April 23, 2002, Chandigarh, India
High Court stays lecturers’ appointment
Chandigarh, April 22
Issuing notice of motion for July 1 on another petition filed by Akhil Bhartiya Anti-Corruption Cell of Ludhiana district, the court also stayed the appointment of lecturers in various government colleges in the state. The directions are significant as about 500 posts were to be filled.
Delivering the verdict in the suo motu case, the Bench, comprising Mr Justice Swatanter Kumar and Mr Justice Jasbir Singh, also asked the Secretary to give details of the record destroyed or burnt during the last one year, besides information regarding the authority responsible for the same.
The Judges also directed the Secretary to explain why the commission should not be restrained from making “any recommendation or appointment to the various cadres of the state services” and why the “appointments on the basis of the recommendations now made by the commission should not be stayed”. He was also asked to inform the court about “the steps being taken by the state government and the PPSC to rectify the wrongs committed in the selection process and to revert back the equities between the candidates who had higher merit”.
In their detailed order, the Judges observed: “Press reports of the last two weeks, referring to the progress in the investigation of a case registered against the PPSC chairman, would shock the conscience of a normal person and distort public faith in the very functioning of the commission. The constitutional dignity of the commission has been shattered and the faith of the common man in its very functioning destroyed by the allegations of corrupt practices adopted by the chairman and other functionaries. Even if an iota of the reports are to be believed, it is a disaster. It would completely destroy the spirit of the system adopted by the quarters concerned for recommendations and appointments to various higher services of the state cadres”.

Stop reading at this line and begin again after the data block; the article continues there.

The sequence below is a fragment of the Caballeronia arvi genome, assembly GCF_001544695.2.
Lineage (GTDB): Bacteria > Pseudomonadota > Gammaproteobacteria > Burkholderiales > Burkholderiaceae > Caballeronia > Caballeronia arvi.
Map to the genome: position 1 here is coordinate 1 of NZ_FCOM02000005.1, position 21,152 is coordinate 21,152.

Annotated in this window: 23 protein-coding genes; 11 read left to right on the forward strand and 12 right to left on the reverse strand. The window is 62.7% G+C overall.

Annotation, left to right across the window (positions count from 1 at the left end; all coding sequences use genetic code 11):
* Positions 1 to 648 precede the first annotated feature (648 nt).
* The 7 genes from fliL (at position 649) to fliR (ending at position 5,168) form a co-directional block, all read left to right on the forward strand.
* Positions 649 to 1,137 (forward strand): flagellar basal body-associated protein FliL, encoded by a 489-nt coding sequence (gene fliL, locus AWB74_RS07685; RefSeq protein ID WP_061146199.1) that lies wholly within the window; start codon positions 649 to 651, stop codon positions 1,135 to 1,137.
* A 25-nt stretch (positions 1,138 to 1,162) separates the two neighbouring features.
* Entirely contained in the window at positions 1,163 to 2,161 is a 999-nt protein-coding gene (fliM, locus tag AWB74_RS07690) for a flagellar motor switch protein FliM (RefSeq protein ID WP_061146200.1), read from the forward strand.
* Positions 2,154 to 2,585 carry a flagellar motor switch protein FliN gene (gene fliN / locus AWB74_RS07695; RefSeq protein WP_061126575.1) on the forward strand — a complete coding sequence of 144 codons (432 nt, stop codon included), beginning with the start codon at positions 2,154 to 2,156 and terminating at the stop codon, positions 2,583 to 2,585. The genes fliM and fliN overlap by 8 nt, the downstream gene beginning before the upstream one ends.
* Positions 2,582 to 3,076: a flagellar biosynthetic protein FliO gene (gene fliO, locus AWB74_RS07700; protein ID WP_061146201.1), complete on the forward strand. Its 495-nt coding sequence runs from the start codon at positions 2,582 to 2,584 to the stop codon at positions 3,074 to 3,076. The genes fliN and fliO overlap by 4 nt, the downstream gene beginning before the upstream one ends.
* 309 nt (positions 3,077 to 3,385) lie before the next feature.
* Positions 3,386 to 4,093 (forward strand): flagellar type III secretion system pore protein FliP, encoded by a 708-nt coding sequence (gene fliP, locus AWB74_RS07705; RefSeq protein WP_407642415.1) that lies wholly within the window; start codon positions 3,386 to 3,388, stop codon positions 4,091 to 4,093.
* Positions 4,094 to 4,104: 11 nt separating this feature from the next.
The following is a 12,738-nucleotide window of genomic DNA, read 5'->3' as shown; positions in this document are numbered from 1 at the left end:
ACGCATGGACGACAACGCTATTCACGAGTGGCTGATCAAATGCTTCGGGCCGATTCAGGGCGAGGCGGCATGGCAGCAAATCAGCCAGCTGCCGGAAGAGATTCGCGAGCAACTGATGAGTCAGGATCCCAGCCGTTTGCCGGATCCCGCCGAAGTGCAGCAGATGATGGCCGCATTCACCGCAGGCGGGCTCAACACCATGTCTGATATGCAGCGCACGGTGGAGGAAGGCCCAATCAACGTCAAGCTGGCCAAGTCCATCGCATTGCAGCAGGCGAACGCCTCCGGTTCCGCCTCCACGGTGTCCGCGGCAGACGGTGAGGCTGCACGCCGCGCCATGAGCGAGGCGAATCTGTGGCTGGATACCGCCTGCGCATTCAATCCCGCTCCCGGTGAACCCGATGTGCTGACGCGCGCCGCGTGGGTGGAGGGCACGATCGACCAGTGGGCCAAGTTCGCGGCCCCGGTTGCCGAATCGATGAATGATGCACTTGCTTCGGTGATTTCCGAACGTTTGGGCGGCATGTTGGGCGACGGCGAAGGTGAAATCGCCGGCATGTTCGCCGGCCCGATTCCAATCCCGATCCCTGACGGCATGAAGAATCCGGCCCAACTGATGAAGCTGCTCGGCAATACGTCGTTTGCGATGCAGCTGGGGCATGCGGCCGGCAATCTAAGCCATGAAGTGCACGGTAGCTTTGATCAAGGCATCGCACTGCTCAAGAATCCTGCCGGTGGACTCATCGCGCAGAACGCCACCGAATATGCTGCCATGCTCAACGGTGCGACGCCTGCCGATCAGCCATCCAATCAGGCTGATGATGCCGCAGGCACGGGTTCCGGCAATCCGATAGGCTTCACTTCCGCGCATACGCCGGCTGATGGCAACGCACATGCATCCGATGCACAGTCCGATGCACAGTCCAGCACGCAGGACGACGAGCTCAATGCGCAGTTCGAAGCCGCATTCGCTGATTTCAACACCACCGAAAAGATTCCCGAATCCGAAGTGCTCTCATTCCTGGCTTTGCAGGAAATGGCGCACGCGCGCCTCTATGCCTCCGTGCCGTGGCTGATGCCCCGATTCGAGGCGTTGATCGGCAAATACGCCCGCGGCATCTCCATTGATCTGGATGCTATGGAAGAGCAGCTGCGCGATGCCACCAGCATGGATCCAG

Speaking for the Bench, Mr Justice Swatanter Kumar further observed: “Selection on merit is the very essence of such recommendations and appointments in the state services... The averment made in the reports would invite judicial intervention in the larger interest of the public and for those candidates who might have attained higher merit but were not appointed to the posts to which they were entitled because of the corrupt practices and methodology adopted by the persons having a self interest as opposed to public interest”.
The Judge concluded: “The reliability of the entire selection process by the commission can fairly be questioned in face of these allegations. Some of the allegations can hardly be refuted as they are in the shape of money recovered from bank lockers, leakage of papers and delivery of question papers to some of the interested persons. We are of the considered view that in larger public interest and particularly in regard to the appointments and selections to the judicial services, this court should take suo motu notice”.
Earlier during the day, counsel for the Akhil Bhartiya Anti-Corruption Cell contended that interviews were conducted by the commission in an illegal manner against the guidelines issued by the University Grants Commission.
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